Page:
We all know the story about the emperor’s new clothes. I’ve been thinking about prioritization and scheduling, and as far as I know, no one is promoting that we maximize value – they (and we) have been promoting that we do the most valuable stuff first. Doing the most valuable things first does not result in getting value the fastest. In this article, we show why not.
Category Archives: Expert systems
Today we recorded an interview with James Taylor, co-author of Smart (Enough) Systems, How To Deliver Competitive Advantage by Automating Hidden Decisions. This book, written by James Taylor with Neil Raden comes out on Jun 29th (2007), and is available for pre-order from Amazon today. Our interview covers many of the topics in their book, with a focus on the ideas inside and the benefits you can get from applying them, in just under an hour.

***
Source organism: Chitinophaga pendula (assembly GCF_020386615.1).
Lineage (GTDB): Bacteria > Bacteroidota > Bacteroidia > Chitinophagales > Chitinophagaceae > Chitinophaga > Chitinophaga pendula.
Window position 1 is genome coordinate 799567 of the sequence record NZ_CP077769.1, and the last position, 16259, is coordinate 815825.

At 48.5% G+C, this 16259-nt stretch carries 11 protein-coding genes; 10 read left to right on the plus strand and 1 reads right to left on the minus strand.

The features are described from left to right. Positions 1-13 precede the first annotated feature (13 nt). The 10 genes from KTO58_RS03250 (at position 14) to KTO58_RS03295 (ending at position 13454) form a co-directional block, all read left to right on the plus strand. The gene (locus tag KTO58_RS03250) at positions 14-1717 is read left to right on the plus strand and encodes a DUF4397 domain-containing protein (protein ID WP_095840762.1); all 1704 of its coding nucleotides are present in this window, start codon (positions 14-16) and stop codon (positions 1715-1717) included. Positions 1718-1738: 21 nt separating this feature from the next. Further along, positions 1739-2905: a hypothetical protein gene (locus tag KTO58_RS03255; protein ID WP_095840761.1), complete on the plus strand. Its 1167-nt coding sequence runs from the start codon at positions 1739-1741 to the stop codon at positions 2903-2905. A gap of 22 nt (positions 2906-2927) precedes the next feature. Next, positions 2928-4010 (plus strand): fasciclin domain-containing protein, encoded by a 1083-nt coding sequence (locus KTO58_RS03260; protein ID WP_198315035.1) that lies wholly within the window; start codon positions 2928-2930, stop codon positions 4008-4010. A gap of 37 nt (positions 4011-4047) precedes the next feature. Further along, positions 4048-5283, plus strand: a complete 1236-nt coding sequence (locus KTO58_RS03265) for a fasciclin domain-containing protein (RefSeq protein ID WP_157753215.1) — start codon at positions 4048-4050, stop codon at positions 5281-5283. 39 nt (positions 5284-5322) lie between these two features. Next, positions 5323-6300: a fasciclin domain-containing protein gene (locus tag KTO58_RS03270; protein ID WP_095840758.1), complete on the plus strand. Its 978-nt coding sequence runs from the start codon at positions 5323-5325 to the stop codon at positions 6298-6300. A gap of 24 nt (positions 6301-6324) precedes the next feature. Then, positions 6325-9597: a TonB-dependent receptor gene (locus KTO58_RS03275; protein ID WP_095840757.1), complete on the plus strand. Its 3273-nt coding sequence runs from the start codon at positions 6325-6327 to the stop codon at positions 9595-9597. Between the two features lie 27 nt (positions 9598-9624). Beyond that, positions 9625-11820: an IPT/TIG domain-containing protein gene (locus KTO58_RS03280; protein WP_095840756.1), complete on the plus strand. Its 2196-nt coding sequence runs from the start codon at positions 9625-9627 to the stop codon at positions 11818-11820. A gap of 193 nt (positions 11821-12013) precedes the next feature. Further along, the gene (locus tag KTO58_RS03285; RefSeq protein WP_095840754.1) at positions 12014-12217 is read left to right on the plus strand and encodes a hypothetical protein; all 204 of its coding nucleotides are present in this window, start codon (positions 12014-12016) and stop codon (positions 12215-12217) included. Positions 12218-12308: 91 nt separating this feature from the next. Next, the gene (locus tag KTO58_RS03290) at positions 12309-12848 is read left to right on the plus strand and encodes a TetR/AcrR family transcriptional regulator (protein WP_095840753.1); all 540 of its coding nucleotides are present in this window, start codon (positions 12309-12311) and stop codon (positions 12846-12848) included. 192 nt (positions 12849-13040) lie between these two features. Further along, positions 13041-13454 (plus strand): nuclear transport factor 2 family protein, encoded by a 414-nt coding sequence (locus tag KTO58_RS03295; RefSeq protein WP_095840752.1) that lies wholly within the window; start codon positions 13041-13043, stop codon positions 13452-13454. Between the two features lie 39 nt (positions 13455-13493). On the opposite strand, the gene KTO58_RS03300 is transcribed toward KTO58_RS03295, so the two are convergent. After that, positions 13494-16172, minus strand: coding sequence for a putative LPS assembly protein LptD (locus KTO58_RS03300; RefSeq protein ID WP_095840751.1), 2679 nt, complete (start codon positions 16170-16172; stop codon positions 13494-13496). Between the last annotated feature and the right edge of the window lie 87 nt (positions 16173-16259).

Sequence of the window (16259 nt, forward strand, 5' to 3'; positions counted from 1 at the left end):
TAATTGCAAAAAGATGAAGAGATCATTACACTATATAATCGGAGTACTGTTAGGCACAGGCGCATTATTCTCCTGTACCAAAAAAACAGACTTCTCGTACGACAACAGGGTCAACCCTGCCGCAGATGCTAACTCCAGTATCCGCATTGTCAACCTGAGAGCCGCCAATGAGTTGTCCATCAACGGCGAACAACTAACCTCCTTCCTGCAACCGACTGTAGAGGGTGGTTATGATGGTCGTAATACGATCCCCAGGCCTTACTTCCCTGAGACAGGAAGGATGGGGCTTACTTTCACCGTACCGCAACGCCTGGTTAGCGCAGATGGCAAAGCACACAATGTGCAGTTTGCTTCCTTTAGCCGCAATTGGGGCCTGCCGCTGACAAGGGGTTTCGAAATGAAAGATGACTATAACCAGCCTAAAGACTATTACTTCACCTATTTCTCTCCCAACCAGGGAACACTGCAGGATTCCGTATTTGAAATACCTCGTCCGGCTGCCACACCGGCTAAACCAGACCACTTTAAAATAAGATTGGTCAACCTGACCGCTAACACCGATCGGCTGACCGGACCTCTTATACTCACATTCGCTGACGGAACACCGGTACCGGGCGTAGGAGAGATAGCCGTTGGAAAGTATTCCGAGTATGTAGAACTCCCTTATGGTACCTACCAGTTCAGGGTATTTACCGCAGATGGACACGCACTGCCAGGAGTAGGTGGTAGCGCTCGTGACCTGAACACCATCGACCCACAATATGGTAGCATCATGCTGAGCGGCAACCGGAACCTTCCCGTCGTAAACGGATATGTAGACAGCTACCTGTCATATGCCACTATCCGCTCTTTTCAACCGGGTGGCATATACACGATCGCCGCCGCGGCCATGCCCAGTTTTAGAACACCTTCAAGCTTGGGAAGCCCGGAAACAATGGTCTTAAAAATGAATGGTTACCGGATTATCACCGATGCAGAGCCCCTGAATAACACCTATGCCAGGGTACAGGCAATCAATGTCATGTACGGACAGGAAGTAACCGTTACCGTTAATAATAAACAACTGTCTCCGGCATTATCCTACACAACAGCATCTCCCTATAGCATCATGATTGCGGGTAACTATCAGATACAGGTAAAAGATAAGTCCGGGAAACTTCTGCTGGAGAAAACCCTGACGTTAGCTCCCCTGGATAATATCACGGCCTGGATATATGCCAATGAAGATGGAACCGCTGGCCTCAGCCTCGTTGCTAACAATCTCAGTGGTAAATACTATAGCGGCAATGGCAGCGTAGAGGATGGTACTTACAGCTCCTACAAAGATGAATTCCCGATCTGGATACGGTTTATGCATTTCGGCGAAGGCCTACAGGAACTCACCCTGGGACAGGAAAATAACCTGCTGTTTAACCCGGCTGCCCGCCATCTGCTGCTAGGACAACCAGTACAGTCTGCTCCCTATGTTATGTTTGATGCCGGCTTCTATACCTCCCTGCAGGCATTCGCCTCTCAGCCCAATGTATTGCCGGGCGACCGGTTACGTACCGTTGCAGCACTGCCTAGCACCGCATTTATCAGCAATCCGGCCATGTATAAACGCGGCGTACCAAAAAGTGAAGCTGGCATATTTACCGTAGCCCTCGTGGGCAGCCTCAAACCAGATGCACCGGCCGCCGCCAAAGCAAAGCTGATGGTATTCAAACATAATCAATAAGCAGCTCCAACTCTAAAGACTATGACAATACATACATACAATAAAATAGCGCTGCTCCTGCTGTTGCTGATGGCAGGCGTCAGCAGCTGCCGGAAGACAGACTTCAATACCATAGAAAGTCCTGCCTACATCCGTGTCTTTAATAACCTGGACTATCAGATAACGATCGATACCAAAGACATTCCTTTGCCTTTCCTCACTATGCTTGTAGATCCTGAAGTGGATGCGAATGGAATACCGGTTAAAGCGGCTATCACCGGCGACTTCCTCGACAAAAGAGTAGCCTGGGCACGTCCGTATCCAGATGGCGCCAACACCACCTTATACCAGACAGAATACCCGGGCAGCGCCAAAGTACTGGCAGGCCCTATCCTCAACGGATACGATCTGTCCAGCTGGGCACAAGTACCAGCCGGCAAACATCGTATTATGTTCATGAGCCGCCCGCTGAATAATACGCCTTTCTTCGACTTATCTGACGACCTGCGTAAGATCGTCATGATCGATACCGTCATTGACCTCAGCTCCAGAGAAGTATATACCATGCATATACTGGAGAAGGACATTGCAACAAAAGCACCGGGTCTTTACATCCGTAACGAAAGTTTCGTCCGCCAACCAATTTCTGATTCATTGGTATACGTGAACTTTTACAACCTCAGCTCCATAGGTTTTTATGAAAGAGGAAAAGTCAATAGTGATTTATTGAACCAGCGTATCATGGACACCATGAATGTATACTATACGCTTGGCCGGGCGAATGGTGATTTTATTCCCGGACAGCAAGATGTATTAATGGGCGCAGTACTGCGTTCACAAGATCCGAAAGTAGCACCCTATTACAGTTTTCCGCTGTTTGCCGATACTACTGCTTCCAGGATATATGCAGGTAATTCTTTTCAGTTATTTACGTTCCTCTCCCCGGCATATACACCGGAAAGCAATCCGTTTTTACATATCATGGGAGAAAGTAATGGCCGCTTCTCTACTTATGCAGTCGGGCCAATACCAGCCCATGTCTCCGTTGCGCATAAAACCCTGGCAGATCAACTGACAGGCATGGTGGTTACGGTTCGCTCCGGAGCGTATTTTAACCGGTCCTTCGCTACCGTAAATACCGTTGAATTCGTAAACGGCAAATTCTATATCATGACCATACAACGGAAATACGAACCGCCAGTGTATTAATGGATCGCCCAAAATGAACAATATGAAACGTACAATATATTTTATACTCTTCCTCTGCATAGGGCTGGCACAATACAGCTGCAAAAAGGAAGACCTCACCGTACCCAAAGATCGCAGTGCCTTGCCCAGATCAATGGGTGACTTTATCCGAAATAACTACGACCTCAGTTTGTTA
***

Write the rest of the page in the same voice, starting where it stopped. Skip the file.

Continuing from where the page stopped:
We’ve studiously avoided talking about requirements for expert systems because it is such a small niche of software development. Please let us know in the comments on this post if this is an area you would like to read more about. This post is both a discussion of the main barrier to success for these systems and an introduction to future posts if you ask for them in the comments on this post. Expert systems, or AI programs can solve some of the hardest problems. Yet AI software has not dominated the software landscape, neither Heinlein’s nor Vinge’s fictions have become real. Why has AI software failed? It isn’t that the hardest problems are too hard to solve, it’s that they often don’t need to be solved at all.